Even at the time of writing, an invader has entered the field of play in the Portugal vs Uruguay game brandishing the Current Thing Trifecta: An LGBT rainbow flag, a message saying “Save Ukraine” on the front of his t-shirt, and “respect for Iranian women” on the back. These people have no love for the game, they love only moral grandstanding. Untamed shrews screaming at those just trying to forget about the awfulness of the world for 90 minutes and enjoy rare sporting theatre. But like Just Stop Oil activists, the message is deemed so crucially important as to trump all else.
The World Cup isn’t about tedious nagging for contemporary politics. It’s about escapism, it is about moments of pure beauty or pure outrage that will forever burn in your heart or stomach. Football is the simplest game, and it can – admittedly – sometimes be a bit dull. But when it roars, it roars with a ferocity and power simply unmatched. Heroes and villains tussle gladly, and enjoyably the heroes don’t always win. Images from World Cups past are etched into the collective consciousness and provide a lingua franca for almost anyone who knows about football to converse, regardless of linguistic or cultural barriers.
Moments like Marco Tardelli’s rapturous ecstasy on scoring the second goal for Italy in the 1982 final against Germany, tears streaming and arms pumping, transmitted a rare unbridled joy. Or 1990, Gascoigne’s tears in Turin where the world wept with him. In 1994, Bebeto and the Brazilians’ genial ‘nursing the baby’ celebration contrasted with the Italians’ heartbreak in the final where beloved Baggio (“The Man Who Died Standing”) sent his penalty into orbit. In 1998, a last-minute spectacular goal against Argentina from Dennis Bergkamp reduced a commentator to paroxysms and inspired infinite playground copycats. Then there was Banks’ impossible save, the Cryuff Turn, Maradona’s Goal of the Century, Beckham’s red card, Ronaldinho’s lob, Zidane’s career-ending headbutt, Brazil losing 7-1 in their own World Cup… moments of rawest emotion, moments that we have so few of outside of sport.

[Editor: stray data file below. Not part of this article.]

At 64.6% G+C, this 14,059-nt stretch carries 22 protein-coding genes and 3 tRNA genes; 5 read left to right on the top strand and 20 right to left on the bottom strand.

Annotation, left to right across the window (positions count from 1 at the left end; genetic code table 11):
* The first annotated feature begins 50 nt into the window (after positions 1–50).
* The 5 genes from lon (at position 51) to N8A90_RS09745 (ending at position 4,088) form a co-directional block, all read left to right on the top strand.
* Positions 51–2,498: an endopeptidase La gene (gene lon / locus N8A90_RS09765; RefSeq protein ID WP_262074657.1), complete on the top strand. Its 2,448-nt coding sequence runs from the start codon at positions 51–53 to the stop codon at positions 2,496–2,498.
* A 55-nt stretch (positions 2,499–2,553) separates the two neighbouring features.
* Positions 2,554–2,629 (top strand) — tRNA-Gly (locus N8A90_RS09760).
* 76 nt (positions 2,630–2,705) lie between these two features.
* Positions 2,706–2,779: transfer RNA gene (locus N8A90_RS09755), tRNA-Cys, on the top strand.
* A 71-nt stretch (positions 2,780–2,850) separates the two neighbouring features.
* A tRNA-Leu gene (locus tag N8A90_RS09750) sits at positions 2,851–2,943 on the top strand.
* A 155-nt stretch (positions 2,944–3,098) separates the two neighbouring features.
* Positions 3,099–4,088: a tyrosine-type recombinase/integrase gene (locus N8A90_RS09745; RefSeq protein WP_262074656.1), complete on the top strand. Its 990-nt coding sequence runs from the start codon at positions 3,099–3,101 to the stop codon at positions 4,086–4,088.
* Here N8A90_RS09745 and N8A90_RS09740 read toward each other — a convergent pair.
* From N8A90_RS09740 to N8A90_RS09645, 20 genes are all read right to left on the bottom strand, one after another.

The Global American Deathstar hangs menacingly over all aspects of cultural life, and little escapes its orbit. The modern fashion for bludgeoning an unwilling audience over the head with progressive politics has rattled through Kaepernick’s NFL, the celebrated backstoriess of Tom Daley and Simone Biles in the Olympics, Djokovic’s vaccine avoidance in world Tennis, and a hundred other sports and events. Where an audience hopes for entertainment, the pious gatekeepers of the regime see a lectern from which to heckle, berate and cajole. These are missionaries with extraordinary zeal for conformity, and Sportswashing is an effective way of sugaring the pill. The global reach is unparalleled, and the propaganda is relentless.
The World Cup is now caught in the tractor beam and unlikely to be freed. Football doesn’t need a gloss layer of Liberal Arts posturing and socially-conscious humanitarian subplots to make it better. It needs to be left alone. There are myriad other opportunities for the Current Thing to be shoved in your face, up your nose, in your brain. Let us have this. In the words of New Order’s seminal 1990 World Cup anthem – “when something’s good it’s never gone.” All we have left is to just hope that’s true.